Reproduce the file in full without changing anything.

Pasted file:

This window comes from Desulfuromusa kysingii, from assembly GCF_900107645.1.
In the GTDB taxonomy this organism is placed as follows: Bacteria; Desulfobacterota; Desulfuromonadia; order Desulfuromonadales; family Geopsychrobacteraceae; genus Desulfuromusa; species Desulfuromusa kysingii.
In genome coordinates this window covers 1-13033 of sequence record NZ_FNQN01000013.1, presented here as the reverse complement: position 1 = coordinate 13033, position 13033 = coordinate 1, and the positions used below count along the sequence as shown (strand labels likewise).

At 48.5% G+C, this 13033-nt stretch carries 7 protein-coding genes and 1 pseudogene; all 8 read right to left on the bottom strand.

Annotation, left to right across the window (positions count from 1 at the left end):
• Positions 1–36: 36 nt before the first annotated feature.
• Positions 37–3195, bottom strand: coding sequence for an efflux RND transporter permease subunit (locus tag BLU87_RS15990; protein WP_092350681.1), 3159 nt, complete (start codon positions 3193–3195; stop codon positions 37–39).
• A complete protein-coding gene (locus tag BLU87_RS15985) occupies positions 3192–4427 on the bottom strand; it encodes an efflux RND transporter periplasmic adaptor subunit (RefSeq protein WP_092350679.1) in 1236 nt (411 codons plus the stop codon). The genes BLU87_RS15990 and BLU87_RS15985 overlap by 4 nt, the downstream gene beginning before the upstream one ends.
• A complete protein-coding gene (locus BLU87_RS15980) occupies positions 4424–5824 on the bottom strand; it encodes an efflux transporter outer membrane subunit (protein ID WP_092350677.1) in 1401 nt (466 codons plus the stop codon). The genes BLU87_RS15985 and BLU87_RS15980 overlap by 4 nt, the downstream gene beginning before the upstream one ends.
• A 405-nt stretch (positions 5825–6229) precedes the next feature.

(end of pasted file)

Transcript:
This window comes from Desulfuromusa kysingii, from assembly GCF_900107645.1.
In the GTDB taxonomy this organism is placed as follows: Bacteria; Desulfobacterota; Desulfuromonadia; order Desulfuromonadales; family Geopsychrobacteraceae; genus Desulfuromusa; species Desulfuromusa kysingii.
In genome coordinates this window covers 1-13033 of sequence record NZ_FNQN01000013.1, presented here as the reverse complement: position 1 = coordinate 13033, position 13033 = coordinate 1, and the positions used below count along the sequence as shown (strand labels likewise).

At 48.5% G+C, this 13033-nt stretch carries 7 protein-coding genes and 1 pseudogene; all 8 read right to left on the bottom strand.

Annotation, left to right across the window (positions count from 1 at the left end):
• Positions 1–36: 36 nt before the first annotated feature.
• Positions 37–3195, bottom strand: coding sequence for an efflux RND transporter permease subunit (locus tag BLU87_RS15990; protein WP_092350681.1), 3159 nt, complete (start codon positions 3193–3195; stop codon positions 37–39).
• A complete protein-coding gene (locus tag BLU87_RS15985) occupies positions 3192–4427 on the bottom strand; it encodes an efflux RND transporter periplasmic adaptor subunit (RefSeq protein WP_092350679.1) in 1236 nt (411 codons plus the stop codon). The genes BLU87_RS15990 and BLU87_RS15985 overlap by 4 nt, the downstream gene beginning before the upstream one ends.
• A complete protein-coding gene (locus BLU87_RS15980) occupies positions 4424–5824 on the bottom strand; it encodes an efflux transporter outer membrane subunit (protein ID WP_092350677.1) in 1401 nt (466 codons plus the stop codon). The genes BLU87_RS15985 and BLU87_RS15980 overlap by 4 nt, the downstream gene beginning before the upstream one ends.
• A 405-nt stretch (positions 5825–6229) precedes the next feature.